February 6, 2019

Ceaberry's Homesteading: Work-stead Wednesday, Depopulation

Not everything on a farm is sunshine and roses. But some tasks which you personally think you cannot do, I will guarantee that life will MAKE you do them. You won't get a choice, face them and embrace them. NOTHING is too hard, NOTHING is impossible. You just have to figure out how you personally are going to face the task with your circumstances and resources in mind.

As I mentioned I had to depopulate. After talking to neighbors, they told me they don't care if their chickens get mycoplasma, probably assuming they already have it. I told them about the basil to help the symptoms (which has worked WONDERS for my flock but that is a different post). It might be because my neighbors know my history and know that this would devastate me. They also love chicken watching my chickens since I free range them in my front yard and they love watching them. They got so upset when I moved my coop to my garden and they couldn't see them in the run when they passed by my house. I live on THAT kind of road, they aren't busybodies, they honestly enjoy seeing the animals and all the improvements I have been making and it makes them smile. I don't know if my pink fuzzy hello kitty PJs and Keep Calm, Farm On shirt makes them smile but I know they are laughing on the inside.

Anyway, back to depopulation. I got with my mom (part of the flock is hers) and we decided to cull the columbian rock crosses (they are sold at Mt. Healthy in case you want to see them). They are a dual purpose bird, almost leaning toward a meat bird. So we figured if my feed conversion has now gone down then the ones eating the most feed for the least gained needed to be culled. It also helps for a little bit of overcrowding and the personality of some of the chickens were a bit bullying. I had one killing chicks in the run so it was decided. Today we depopulated 16 of the hens. Now you'll see me go between culling and depopulation. To cull is to actively decide to kill a chicken for a specific reason within your control, and to depopulate you are culling chickens because you MUST do it. It was a little bit of both with these chickens.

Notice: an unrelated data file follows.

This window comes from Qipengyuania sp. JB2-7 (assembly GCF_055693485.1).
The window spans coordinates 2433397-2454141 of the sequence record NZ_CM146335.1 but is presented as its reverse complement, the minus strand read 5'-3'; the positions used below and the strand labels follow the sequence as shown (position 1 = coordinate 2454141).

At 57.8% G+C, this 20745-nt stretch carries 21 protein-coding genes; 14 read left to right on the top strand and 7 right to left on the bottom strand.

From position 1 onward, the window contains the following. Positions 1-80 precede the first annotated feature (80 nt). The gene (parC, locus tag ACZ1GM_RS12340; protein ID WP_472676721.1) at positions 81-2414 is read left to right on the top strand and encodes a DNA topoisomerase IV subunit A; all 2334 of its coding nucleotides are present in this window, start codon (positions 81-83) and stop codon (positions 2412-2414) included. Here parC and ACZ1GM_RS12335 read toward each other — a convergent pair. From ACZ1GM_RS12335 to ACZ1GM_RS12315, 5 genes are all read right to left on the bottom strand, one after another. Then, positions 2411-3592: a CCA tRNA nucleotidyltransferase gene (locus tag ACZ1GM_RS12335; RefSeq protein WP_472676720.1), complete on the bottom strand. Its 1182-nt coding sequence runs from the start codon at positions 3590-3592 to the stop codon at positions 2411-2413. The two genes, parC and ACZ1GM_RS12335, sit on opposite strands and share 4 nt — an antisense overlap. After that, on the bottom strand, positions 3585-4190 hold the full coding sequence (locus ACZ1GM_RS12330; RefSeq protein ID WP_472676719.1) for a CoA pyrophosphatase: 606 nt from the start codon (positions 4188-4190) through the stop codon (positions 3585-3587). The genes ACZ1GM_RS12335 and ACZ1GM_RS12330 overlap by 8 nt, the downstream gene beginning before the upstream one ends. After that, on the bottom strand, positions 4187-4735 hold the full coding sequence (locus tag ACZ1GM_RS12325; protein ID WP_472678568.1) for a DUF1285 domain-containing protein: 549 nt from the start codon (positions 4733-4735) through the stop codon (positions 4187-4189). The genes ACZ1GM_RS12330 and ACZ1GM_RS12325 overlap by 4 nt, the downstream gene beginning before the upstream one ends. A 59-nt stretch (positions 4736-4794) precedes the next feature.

My brother and my mom came over and we set-up the whole process. With a few hiccups we made it through. I will go through a more detailed version of what happened with all the warnings later but for now, it took 5 hours from set-up to all clean.

Its done, and now we can move on to the next phase. I will be watching my birds. Anyone not recovering nor laying (besides my roosters) will need to be depopulated/culled. I have fancies for my own egg production and to give to my brother. The others are my egg laying flock to sell to my buyer.

I have to say if it wasn't for family and friends and neighbors, this would have been one of those tasks. The one that may lead to the end of my homesteading life. I think everyone could see it in my eyes, a small light was slowing fading as I faced the reality of my situation. I never once said it was impossible nor was I going to do it. It was them who told me it was ok, it was ok to continue and it wasn't worth my losses to worry about theirs. They have flocks of 10 birds that do not mingle with my 80+. They know I lost so much to two rogue dogs, to lose my flock to something that isn't going to kill their birds, they felt wasn't necessary.

This depopulation isn't over but I got 7 eggs today. Thats more then in the whole months of December and January COMBINED!

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